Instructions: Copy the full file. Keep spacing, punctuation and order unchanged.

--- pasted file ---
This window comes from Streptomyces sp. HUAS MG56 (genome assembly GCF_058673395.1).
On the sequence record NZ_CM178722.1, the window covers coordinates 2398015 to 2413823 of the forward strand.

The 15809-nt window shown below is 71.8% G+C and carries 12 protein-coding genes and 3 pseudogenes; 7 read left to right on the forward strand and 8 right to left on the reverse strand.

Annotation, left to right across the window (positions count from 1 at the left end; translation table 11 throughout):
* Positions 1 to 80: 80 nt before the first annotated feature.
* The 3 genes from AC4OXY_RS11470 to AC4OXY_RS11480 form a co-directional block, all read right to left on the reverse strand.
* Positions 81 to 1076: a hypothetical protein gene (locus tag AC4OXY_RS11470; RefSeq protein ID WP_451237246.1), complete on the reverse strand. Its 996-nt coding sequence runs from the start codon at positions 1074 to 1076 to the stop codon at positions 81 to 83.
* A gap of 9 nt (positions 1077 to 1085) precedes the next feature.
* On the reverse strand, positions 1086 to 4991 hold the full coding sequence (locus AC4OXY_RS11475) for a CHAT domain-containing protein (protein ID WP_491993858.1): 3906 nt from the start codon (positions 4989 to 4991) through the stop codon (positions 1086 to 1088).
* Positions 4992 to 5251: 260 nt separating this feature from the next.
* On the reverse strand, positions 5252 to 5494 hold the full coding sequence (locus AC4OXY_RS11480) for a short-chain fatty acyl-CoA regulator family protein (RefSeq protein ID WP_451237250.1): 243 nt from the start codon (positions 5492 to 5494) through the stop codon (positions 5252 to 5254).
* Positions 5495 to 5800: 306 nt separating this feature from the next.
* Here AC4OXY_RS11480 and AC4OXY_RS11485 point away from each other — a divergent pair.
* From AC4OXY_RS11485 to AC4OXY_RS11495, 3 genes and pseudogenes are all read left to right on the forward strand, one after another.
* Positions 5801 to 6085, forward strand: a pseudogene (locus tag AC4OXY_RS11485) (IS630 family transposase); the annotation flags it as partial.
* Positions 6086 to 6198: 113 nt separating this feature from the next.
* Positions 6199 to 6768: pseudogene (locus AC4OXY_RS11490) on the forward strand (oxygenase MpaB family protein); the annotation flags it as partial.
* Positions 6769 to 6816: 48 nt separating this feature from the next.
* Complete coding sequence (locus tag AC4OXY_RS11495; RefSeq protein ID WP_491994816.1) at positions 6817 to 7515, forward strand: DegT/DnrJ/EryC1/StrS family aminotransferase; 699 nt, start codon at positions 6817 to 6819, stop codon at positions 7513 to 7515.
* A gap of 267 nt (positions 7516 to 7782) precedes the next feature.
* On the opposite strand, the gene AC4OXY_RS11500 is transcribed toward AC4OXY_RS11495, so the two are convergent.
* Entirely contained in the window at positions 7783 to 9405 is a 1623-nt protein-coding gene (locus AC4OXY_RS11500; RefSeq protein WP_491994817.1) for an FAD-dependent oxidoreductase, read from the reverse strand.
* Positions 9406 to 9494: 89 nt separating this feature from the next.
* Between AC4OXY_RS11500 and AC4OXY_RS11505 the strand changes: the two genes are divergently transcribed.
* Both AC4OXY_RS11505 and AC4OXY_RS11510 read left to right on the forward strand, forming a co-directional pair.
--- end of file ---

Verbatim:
This window comes from Streptomyces sp. HUAS MG56 (genome assembly GCF_058673395.1).
On the sequence record NZ_CM178722.1, the window covers coordinates 2398015 to 2413823 of the forward strand.

The 15809-nt window shown below is 71.8% G+C and carries 12 protein-coding genes and 3 pseudogenes; 7 read left to right on the forward strand and 8 right to left on the reverse strand.

Annotation, left to right across the window (positions count from 1 at the left end; translation table 11 throughout):
* Positions 1 to 80: 80 nt before the first annotated feature.
* The 3 genes from AC4OXY_RS11470 to AC4OXY_RS11480 form a co-directional block, all read right to left on the reverse strand.
* Positions 81 to 1076: a hypothetical protein gene (locus tag AC4OXY_RS11470; RefSeq protein ID WP_451237246.1), complete on the reverse strand. Its 996-nt coding sequence runs from the start codon at positions 1074 to 1076 to the stop codon at positions 81 to 83.
* A gap of 9 nt (positions 1077 to 1085) precedes the next feature.
* On the reverse strand, positions 1086 to 4991 hold the full coding sequence (locus AC4OXY_RS11475) for a CHAT domain-containing protein (protein ID WP_491993858.1): 3906 nt from the start codon (positions 4989 to 4991) through the stop codon (positions 1086 to 1088).
* Positions 4992 to 5251: 260 nt separating this feature from the next.
* On the reverse strand, positions 5252 to 5494 hold the full coding sequence (locus AC4OXY_RS11480) for a short-chain fatty acyl-CoA regulator family protein (RefSeq protein ID WP_451237250.1): 243 nt from the start codon (positions 5492 to 5494) through the stop codon (positions 5252 to 5254).
* Positions 5495 to 5800: 306 nt separating this feature from the next.
* Here AC4OXY_RS11480 and AC4OXY_RS11485 point away from each other — a divergent pair.
* From AC4OXY_RS11485 to AC4OXY_RS11495, 3 genes and pseudogenes are all read left to right on the forward strand, one after another.
* Positions 5801 to 6085, forward strand: a pseudogene (locus tag AC4OXY_RS11485) (IS630 family transposase); the annotation flags it as partial.
* Positions 6086 to 6198: 113 nt separating this feature from the next.
* Positions 6199 to 6768: pseudogene (locus AC4OXY_RS11490) on the forward strand (oxygenase MpaB family protein); the annotation flags it as partial.
* Positions 6769 to 6816: 48 nt separating this feature from the next.
* Complete coding sequence (locus tag AC4OXY_RS11495; RefSeq protein ID WP_491994816.1) at positions 6817 to 7515, forward strand: DegT/DnrJ/EryC1/StrS family aminotransferase; 699 nt, start codon at positions 6817 to 6819, stop codon at positions 7513 to 7515.
* A gap of 267 nt (positions 7516 to 7782) precedes the next feature.
* On the opposite strand, the gene AC4OXY_RS11500 is transcribed toward AC4OXY_RS11495, so the two are convergent.
* Entirely contained in the window at positions 7783 to 9405 is a 1623-nt protein-coding gene (locus AC4OXY_RS11500; RefSeq protein WP_491994817.1) for an FAD-dependent oxidoreductase, read from the reverse strand.
* Positions 9406 to 9494: 89 nt separating this feature from the next.
* Between AC4OXY_RS11500 and AC4OXY_RS11505 the strand changes: the two genes are divergently transcribed.
* Both AC4OXY_RS11505 and AC4OXY_RS11510 read left to right on the forward strand, forming a co-directional pair.